training, and experience of these front-line personnel. If integrity of the UI system is
to improve, then more must be done to attract and retain qualified and experienced
personnel. A commitment of additional resources for administering the UI system
could meet this goal.
Blakemore, Arthur E., Paul L. Burgess, Stuart A. Low, and Robert St. Louis. "Employer Tax Evasion in
the Unemployment Insurance System." Journal of Labor Economics 14 (April 1996): 210-230.
Burgess, Paul L. "Compliance with Unemployment-Insurance Job-Search Regulations." Journal of Law
and Economics 35 (October 1992): 371-396.
Burgess, Paul L., Arthur E. Blakemore, and Stuart A. Low. "Using Statistical Profiles to Improve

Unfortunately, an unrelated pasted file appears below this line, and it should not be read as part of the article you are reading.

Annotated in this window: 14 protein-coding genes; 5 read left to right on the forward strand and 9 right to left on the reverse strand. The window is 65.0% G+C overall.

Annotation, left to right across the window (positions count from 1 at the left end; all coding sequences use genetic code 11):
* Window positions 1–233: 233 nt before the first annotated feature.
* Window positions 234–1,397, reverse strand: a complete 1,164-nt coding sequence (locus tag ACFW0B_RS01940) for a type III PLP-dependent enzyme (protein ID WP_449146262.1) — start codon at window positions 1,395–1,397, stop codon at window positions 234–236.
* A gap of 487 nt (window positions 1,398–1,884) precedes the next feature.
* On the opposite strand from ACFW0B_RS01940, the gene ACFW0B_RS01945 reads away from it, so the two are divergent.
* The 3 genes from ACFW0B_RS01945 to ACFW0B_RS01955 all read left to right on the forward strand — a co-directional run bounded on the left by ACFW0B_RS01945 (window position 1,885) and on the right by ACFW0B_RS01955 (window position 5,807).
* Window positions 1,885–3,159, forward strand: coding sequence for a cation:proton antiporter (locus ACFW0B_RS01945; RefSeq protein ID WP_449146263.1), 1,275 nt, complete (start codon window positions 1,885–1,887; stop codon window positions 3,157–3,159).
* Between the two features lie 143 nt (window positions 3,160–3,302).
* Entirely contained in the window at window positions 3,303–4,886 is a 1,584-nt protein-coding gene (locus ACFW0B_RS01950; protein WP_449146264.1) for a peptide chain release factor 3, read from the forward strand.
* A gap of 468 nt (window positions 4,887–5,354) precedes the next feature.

Unemployment Insurance Tax Compliance." In Reform of the Unemployment Insurance System,
edited by Laurie J. Bassi and Stephen A. Woodbury. Stamford, CT: JAI Press, 1998. Pp. 243-271.
Skrable, Burman. "Fraud, Abuse, and Errors in the Unemployment Insurance System." In Unemployment
Insurance in the United States: Analysis of Policy Issues, edited by Christopher J. O'Leary and
Stephen A. Wandner. Kalamazoo, MI: W.E. Upjohn Institute for Employment Research, 1997. Pp.
U.S. Department of Labor. UI PERFORMS CY 1997 Annual Report. Washington, DC: Employment and
Training Administration, Unemployment Insurance Service, August 1998.
U.S. Department of Labor. UI PERFORMS CY 1998 Annual Report. Washington, DC: Employment and
Training Administration, Unemployment Insurance Service, August 1999.
Woodbury, Stephen A. "Unemployment Duration, Recall, and Subsequent Earnings: Evidence from